Evaluation of work-related neuromuscular fatigue and discomfort in female sales workers

Triinu Nõu, Jaan Ereline, Helena Gapeyeva, E. Meister, Mati Pääsuke

Abstract


The aim of this study was to compare neuromuscular fatigue and
discomfort following workday in groups of sales workers, who were working predominantly in standing or sitting position. Ten female sales workers (aged 21–66 yrs), who worked predominantly in standing position (ST) and 9 female sales workers (aged 20–54 yrs), who worked predominantly in sitting position (SI) participated in this study. Neuromuscular fatigue and discomfort after the workday immediately was subjectively evaluated by 10-point visual analogue scale (VAS) in neck, shoulder, low-back and leg regions. Visual-motor coordination was assessed by Grooved Pegboard test and hand grip strength for both arms was tested by hand dynamometer before and after the workday. The results indicated that after the workday, subjectively evaluated neuromuscular fatigue and discomfort in ST group was higher (p<0.05) in posterior calf region compared with SI group. SI group felt subjectively significantly higher (p<0.05) neuromuscular fatigue and discomfort in shoulder region after the workday as compared to ST group. Before the workday, the Grooved Pegboard test time was shorter (p<0.05) in SI group, whereas hand grip strength for right arm was higher (p<0.05) in ST group. No significant workrelated changes were found in Grooved Pegboard test time and hand grip strength in the measured groups. It was concluded that following the workday, subjectively evaluated neuromuscular fatigue and discomfort was more pronounced in ST group in posterior calf region and in SI group in shoulder muscles. No significant fatigue-induced changes in visual-motor coordination and in voluntary isometric forcegeneration capacity of hand muscles were established in female sales workers following the workday.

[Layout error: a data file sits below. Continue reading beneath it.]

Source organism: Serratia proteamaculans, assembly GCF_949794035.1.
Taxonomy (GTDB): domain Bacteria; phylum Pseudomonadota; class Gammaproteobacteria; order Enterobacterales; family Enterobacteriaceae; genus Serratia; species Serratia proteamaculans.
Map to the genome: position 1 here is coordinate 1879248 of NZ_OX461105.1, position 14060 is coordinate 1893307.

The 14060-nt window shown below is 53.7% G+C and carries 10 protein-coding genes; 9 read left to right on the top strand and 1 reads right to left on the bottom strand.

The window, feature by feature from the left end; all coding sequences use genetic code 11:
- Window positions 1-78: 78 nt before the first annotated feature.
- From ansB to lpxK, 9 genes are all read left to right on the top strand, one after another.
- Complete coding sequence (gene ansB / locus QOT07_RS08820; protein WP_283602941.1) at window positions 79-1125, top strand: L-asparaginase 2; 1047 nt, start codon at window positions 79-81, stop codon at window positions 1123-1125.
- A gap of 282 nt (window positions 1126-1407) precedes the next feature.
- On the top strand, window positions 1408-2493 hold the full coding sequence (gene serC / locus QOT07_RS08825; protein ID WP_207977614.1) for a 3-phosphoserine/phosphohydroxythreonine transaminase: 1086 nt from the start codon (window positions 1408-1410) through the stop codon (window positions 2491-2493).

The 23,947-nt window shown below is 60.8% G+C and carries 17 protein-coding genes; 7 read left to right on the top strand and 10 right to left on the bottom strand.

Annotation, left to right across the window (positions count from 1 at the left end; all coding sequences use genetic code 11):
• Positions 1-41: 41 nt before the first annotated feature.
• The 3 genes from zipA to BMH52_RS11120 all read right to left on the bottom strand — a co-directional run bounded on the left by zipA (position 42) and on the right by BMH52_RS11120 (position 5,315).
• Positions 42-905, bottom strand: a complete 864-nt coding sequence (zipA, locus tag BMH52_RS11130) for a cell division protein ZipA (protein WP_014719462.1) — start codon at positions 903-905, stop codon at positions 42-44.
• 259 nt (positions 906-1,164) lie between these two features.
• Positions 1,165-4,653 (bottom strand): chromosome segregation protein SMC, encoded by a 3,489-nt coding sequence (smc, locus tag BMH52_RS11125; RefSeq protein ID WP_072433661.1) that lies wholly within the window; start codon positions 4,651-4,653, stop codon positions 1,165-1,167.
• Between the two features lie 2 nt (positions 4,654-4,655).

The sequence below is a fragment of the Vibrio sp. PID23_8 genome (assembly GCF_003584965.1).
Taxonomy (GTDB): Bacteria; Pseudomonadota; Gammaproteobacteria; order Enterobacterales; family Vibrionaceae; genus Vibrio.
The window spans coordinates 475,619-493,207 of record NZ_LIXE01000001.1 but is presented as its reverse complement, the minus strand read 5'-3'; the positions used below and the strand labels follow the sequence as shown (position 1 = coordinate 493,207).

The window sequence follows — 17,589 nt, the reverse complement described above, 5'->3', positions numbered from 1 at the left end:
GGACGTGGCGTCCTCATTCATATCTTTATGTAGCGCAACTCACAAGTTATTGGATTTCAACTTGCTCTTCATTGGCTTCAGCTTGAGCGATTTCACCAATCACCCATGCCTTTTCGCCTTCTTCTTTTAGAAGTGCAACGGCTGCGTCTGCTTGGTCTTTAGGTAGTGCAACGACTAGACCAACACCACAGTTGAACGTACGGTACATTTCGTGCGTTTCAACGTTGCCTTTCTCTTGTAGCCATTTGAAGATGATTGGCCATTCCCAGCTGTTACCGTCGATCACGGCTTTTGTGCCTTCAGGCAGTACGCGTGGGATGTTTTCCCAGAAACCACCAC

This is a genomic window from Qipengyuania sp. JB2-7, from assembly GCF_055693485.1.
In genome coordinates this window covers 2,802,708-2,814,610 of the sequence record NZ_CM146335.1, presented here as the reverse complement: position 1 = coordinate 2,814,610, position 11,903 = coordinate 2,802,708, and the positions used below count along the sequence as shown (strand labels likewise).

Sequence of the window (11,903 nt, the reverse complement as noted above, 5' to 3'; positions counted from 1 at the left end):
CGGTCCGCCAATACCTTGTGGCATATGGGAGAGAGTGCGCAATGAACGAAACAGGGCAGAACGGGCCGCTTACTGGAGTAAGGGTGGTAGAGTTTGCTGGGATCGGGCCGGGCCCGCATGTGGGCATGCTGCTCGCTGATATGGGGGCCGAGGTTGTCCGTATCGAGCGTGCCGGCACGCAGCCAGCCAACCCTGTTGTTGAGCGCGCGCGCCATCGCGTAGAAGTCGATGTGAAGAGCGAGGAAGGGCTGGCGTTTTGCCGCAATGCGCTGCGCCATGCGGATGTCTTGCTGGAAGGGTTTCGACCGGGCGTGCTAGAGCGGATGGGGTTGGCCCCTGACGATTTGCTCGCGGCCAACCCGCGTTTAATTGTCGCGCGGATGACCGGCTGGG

Keywords


neuromuscular fatigue; visual-motor coordination; muscle force; sales workers

Full Text:

PDF


DOI: https://doi.org/10.12697/akut.2011.17.12

Refbacks

  • There are currently no refbacks.






ISSN 1406-9822 (print)
ISSN 2228-3501 (online)
Journal DOI: http://dx.doi.org/10.12697/issn1406-9822